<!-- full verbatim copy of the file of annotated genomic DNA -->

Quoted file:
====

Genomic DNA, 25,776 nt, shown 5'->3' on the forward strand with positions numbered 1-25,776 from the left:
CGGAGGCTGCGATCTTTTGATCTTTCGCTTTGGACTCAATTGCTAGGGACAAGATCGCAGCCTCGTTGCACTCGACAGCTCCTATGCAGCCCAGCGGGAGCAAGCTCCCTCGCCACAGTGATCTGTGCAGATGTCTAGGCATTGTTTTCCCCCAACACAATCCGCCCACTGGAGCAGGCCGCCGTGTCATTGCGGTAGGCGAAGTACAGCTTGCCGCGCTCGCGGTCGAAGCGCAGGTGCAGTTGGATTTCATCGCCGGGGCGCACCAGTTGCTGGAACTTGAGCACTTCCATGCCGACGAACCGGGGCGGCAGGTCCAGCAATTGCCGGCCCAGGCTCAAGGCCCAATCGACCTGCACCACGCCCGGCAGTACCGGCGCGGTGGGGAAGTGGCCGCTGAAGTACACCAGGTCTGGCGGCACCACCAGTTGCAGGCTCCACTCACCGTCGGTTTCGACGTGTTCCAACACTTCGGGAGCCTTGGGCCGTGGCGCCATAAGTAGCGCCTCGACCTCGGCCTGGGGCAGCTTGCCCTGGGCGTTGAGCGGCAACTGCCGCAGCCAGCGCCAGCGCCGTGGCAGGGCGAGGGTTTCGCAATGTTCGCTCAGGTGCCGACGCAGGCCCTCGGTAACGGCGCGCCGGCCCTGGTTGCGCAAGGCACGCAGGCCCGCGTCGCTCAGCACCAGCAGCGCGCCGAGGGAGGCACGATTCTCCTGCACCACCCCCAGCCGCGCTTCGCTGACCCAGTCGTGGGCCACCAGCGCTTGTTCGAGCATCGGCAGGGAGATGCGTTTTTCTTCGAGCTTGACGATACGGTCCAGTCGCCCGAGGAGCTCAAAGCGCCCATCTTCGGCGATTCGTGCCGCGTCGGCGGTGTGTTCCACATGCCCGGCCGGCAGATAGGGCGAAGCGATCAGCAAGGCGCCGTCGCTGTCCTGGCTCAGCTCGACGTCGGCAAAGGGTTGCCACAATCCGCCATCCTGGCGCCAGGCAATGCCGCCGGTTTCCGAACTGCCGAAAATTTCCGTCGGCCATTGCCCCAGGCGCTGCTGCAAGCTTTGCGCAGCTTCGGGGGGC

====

Genomic DNA, 25,776 nt, shown 5'->3' on the forward strand with positions numbered 1-25,776 from the left:
CGGAGGCTGCGATCTTTTGATCTTTCGCTTTGGACTCAATTGCTAGGGACAAGATCGCAGCCTCGTTGCACTCGACAGCTCCTATGCAGCCCAGCGGGAGCAAGCTCCCTCGCCACAGTGATCTGTGCAGATGTCTAGGCATTGTTTTCCCCCAACACAATCCGCCCACTGGAGCAGGCCGCCGTGTCATTGCGGTAGGCGAAGTACAGCTTGCCGCGCTCGCGGTCGAAGCGCAGGTGCAGTTGGATTTCATCGCCGGGGCGCACCAGTTGCTGGAACTTGAGCACTTCCATGCCGACGAACCGGGGCGGCAGGTCCAGCAATTGCCGGCCCAGGCTCAAGGCCCAATCGACCTGCACCACGCCCGGCAGTACCGGCGCGGTGGGGAAGTGGCCGCTGAAGTACACCAGGTCTGGCGGCACCACCAGTTGCAGGCTCCACTCACCGTCGGTTTCGACGTGTTCCAACACTTCGGGAGCCTTGGGCCGTGGCGCCATAAGTAGCGCCTCGACCTCGGCCTGGGGCAGCTTGCCCTGGGCGTTGAGCGGCAACTGCCGCAGCCAGCGCCAGCGCCGTGGCAGGGCGAGGGTTTCGCAATGTTCGCTCAGGTGCCGACGCAGGCCCTCGGTAACGGCGCGCCGGCCCTGGTTGCGCAAGGCACGCAGGCCCGCGTCGCTCAGCACCAGCAGCGCGCCGAGGGAGGCACGATTCTCCTGCACCACCCCCAGCCGCGCTTCGCTGACCCAGTCGTGGGCCACCAGCGCTTGTTCGAGCATCGGCAGGGAGATGCGTTTTTCTTCGAGCTTGACGATACGGTCCAGTCGCCCGAGGAGCTCAAAGCGCCCATCTTCGGCGATTCGTGCCGCGTCGGCGGTGTGTTCCACATGCCCGGCCGGCAGATAGGGCGAAGCGATCAGCAAGGCGCCGTCGCTGTCCTGGCTCAGCTCGACGTCGGCAAAGGGTTGCCACAATCCGCCATCCTGGCGCCAGGCAATGCCGCCGGTTTCCGAACTGCCGAAAATTTCCGTCGGCCATTGCCCCAGGCGCTGCTGCAAGCTTTGCGCAGCTTCGGGGGGC